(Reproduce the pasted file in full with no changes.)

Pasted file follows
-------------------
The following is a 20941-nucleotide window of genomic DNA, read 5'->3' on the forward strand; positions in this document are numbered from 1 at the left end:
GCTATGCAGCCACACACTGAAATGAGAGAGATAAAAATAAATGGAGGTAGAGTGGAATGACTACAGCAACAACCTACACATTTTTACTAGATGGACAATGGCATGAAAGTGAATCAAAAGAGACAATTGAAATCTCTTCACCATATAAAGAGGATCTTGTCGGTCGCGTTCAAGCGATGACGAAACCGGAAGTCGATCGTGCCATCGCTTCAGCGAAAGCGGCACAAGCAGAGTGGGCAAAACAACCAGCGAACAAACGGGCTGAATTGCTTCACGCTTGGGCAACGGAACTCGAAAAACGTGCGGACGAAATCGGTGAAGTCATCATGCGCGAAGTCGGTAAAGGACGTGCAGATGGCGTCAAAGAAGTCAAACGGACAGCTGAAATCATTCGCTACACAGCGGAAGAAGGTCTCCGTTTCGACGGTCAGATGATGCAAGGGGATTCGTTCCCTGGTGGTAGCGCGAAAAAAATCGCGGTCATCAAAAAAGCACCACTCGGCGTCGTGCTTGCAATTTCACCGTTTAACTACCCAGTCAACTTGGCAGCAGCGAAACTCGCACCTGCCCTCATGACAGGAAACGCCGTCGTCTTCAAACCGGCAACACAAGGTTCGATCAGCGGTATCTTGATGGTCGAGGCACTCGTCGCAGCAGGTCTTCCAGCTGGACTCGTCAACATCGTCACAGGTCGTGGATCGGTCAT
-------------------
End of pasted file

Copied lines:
The following is a 20941-nucleotide window of genomic DNA, read 5'->3' on the forward strand; positions in this document are numbered from 1 at the left end:
GCTATGCAGCCACACACTGAAATGAGAGAGATAAAAATAAATGGAGGTAGAGTGGAATGACTACAGCAACAACCTACACATTTTTACTAGATGGACAATGGCATGAAAGTGAATCAAAAGAGACAATTGAAATCTCTTCACCATATAAAGAGGATCTTGTCGGTCGCGTTCAAGCGATGACGAAACCGGAAGTCGATCGTGCCATCGCTTCAGCGAAAGCGGCACAAGCAGAGTGGGCAAAACAACCAGCGAACAAACGGGCTGAATTGCTTCACGCTTGGGCAACGGAACTCGAAAAACGTGCGGACGAAATCGGTGAAGTCATCATGCGCGAAGTCGGTAAAGGACGTGCAGATGGCGTCAAAGAAGTCAAACGGACAGCTGAAATCATTCGCTACACAGCGGAAGAAGGTCTCCGTTTCGACGGTCAGATGATGCAAGGGGATTCGTTCCCTGGTGGTAGCGCGAAAAAAATCGCGGTCATCAAAAAAGCACCACTCGGCGTCGTGCTTGCAATTTCACCGTTTAACTACCCAGTCAACTTGGCAGCAGCGAAACTCGCACCTGCCCTCATGACAGGAAACGCCGTCGTCTTCAAACCGGCAACACAAGGTTCGATCAGCGGTATCTTGATGGTCGAGGCACTCGTCGCAGCAGGTCTTCCAGCTGGACTCGTCAACATCGTCACAGGTCGTGGATCGGTCAT